Zagreb’s Museum of Broken Relationships houses what must be one of the most peculiar collections in the world. Located near the centre of the Croatian capital, the Museum of Broken Relationships is, as the name suggests, devoted to the connections snuffed out by breakups, bereavement, or other circumstances. It contains everyday objects of sentimental value donated by people from all around the world, with each item accompanied by a personal story that contextualises its significance to its owner’s past relationship. These are, overwhelmingly, stories of love and loss, some funny and affectionate, but most melancholic, that offer some insight into the nature of a particular relationship and how it came to an end.
The museum was conceptualised by a former couple, artist Dražen Grubišić and film producer Olinka Vištica, shortly after their own breakup. Grubišić tells me that the pair are “quite civilised and normal, so the breakup was very smooth and civilised as well”. But as is usually the case when long-term relationships come to an end, the pair had to go through the process of dividing up the shared belongings that they’d accumulated over the course of their four-year romance.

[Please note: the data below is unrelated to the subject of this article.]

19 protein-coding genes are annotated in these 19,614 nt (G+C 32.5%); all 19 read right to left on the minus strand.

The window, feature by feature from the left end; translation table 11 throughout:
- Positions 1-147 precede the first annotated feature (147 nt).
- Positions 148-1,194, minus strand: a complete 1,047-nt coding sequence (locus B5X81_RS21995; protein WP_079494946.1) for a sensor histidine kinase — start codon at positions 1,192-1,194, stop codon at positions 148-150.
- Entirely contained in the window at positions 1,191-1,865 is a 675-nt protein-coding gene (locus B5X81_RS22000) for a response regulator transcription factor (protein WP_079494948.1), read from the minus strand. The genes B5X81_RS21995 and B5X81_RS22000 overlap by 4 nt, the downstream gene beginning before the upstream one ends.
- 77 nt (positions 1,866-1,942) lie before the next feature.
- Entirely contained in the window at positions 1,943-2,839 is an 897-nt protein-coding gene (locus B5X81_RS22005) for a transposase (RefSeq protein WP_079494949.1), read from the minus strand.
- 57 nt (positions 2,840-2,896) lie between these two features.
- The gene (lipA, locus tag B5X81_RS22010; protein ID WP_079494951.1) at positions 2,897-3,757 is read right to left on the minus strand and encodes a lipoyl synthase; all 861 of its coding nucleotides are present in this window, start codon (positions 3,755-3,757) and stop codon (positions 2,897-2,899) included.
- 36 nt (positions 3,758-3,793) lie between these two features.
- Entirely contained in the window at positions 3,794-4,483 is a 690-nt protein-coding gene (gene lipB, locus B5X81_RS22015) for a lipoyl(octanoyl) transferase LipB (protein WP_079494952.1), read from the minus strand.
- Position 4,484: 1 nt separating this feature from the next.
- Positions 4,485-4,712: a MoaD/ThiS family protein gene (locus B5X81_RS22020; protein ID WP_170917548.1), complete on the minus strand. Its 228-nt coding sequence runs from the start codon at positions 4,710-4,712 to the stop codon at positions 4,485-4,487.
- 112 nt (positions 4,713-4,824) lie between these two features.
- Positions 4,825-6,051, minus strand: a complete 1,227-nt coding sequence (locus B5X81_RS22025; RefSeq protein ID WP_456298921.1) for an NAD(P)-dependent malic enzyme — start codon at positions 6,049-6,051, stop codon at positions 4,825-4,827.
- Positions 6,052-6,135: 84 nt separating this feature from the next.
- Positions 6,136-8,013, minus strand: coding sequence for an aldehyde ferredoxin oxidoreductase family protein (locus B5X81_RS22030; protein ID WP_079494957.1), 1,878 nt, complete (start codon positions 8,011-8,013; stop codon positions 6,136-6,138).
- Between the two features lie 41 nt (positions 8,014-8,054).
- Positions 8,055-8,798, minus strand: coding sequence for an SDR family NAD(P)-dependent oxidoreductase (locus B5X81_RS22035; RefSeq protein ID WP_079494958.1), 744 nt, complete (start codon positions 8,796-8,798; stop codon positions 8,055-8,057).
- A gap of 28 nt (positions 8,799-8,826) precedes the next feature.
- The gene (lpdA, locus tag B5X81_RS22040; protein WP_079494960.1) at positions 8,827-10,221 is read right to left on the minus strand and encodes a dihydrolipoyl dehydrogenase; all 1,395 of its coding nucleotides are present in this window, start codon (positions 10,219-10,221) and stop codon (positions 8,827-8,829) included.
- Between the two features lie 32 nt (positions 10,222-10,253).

These negotiations went calmly and methodically until they reached a small, wind-up bunny rabbit toy. Grubišić tells me that he would sometimes wind it up and put it in the hallway of their house when he would hear Vištica coming home, where it would march around and greet her as a pet would. When one of them went on a trip somewhere and the other stayed at home, they would take the toy with them and take photos of it with local landmarks in the background, using it as a stand-in for the absent partner.
“All these memories were condensed and connected to this little toy,” Grubišić recalls. “We then started talking about how it’s really amazing that something so banal and with no [monetary] value whatsoever can cause such strong emotions in you. But it only affects two people, and nobody else.”
Grubišić and Vištica then began talking about how interesting it would be if there were a physical space where people could send and exhibit these sentimental objects following a breakup. The idea seemed so natural and simple that they were convinced that such a project would already exist. But when the pair then turned to Google to try and find it, all that appeared were suggestions on how to get rid of your ex’s stuff.